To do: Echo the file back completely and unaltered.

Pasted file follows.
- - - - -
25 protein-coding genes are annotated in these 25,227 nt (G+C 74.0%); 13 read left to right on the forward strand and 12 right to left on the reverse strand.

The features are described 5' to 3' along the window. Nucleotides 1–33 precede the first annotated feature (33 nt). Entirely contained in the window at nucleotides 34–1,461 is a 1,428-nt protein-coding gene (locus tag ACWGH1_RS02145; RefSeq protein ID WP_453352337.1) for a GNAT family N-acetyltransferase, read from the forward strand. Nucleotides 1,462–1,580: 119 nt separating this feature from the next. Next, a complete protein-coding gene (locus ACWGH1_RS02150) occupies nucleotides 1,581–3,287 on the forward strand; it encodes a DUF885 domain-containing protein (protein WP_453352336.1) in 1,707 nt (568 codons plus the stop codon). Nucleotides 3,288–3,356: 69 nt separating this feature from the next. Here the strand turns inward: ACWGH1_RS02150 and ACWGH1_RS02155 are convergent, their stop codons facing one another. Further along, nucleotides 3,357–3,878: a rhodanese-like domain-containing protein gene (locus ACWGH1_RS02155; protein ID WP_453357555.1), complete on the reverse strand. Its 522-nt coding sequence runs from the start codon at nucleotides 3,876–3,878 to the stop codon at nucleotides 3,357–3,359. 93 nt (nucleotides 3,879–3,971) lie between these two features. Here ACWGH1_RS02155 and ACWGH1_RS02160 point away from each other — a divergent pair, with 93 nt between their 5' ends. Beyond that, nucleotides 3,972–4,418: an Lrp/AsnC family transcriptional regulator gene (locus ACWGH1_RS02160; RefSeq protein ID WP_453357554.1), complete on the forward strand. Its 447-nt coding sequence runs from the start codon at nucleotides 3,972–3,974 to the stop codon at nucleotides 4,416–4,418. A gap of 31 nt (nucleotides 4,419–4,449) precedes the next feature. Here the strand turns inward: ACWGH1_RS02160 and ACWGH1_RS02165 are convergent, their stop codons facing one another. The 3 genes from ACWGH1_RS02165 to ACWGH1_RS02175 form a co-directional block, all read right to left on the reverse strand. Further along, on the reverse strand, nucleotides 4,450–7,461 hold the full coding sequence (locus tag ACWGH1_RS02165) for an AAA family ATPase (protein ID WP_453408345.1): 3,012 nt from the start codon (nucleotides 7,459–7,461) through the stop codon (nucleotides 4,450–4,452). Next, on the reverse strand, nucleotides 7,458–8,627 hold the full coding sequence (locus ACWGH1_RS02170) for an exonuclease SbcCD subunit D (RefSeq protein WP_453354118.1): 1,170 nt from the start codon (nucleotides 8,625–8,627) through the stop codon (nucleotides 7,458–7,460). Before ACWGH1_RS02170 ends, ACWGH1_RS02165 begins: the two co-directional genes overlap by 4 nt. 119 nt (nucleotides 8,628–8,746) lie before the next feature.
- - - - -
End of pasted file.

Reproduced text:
25 protein-coding genes are annotated in these 25,227 nt (G+C 74.0%); 13 read left to right on the forward strand and 12 right to left on the reverse strand.

The features are described 5' to 3' along the window. Nucleotides 1–33 precede the first annotated feature (33 nt). Entirely contained in the window at nucleotides 34–1,461 is a 1,428-nt protein-coding gene (locus tag ACWGH1_RS02145; RefSeq protein ID WP_453352337.1) for a GNAT family N-acetyltransferase, read from the forward strand. Nucleotides 1,462–1,580: 119 nt separating this feature from the next. Next, a complete protein-coding gene (locus ACWGH1_RS02150) occupies nucleotides 1,581–3,287 on the forward strand; it encodes a DUF885 domain-containing protein (protein WP_453352336.1) in 1,707 nt (568 codons plus the stop codon). Nucleotides 3,288–3,356: 69 nt separating this feature from the next. Here the strand turns inward: ACWGH1_RS02150 and ACWGH1_RS02155 are convergent, their stop codons facing one another. Further along, nucleotides 3,357–3,878: a rhodanese-like domain-containing protein gene (locus ACWGH1_RS02155; protein ID WP_453357555.1), complete on the reverse strand. Its 522-nt coding sequence runs from the start codon at nucleotides 3,876–3,878 to the stop codon at nucleotides 3,357–3,359. 93 nt (nucleotides 3,879–3,971) lie between these two features. Here ACWGH1_RS02155 and ACWGH1_RS02160 point away from each other — a divergent pair, with 93 nt between their 5' ends. Beyond that, nucleotides 3,972–4,418: an Lrp/AsnC family transcriptional regulator gene (locus ACWGH1_RS02160; RefSeq protein ID WP_453357554.1), complete on the forward strand. Its 447-nt coding sequence runs from the start codon at nucleotides 3,972–3,974 to the stop codon at nucleotides 4,416–4,418. A gap of 31 nt (nucleotides 4,419–4,449) precedes the next feature. Here the strand turns inward: ACWGH1_RS02160 and ACWGH1_RS02165 are convergent, their stop codons facing one another. The 3 genes from ACWGH1_RS02165 to ACWGH1_RS02175 form a co-directional block, all read right to left on the reverse strand. Further along, on the reverse strand, nucleotides 4,450–7,461 hold the full coding sequence (locus tag ACWGH1_RS02165) for an AAA family ATPase (protein ID WP_453408345.1): 3,012 nt from the start codon (nucleotides 7,459–7,461) through the stop codon (nucleotides 4,450–4,452). Next, on the reverse strand, nucleotides 7,458–8,627 hold the full coding sequence (locus ACWGH1_RS02170) for an exonuclease SbcCD subunit D (RefSeq protein WP_453354118.1): 1,170 nt from the start codon (nucleotides 8,625–8,627) through the stop codon (nucleotides 7,458–7,460). Before ACWGH1_RS02170 ends, ACWGH1_RS02165 begins: the two co-directional genes overlap by 4 nt. 119 nt (nucleotides 8,628–8,746) lie before the next feature.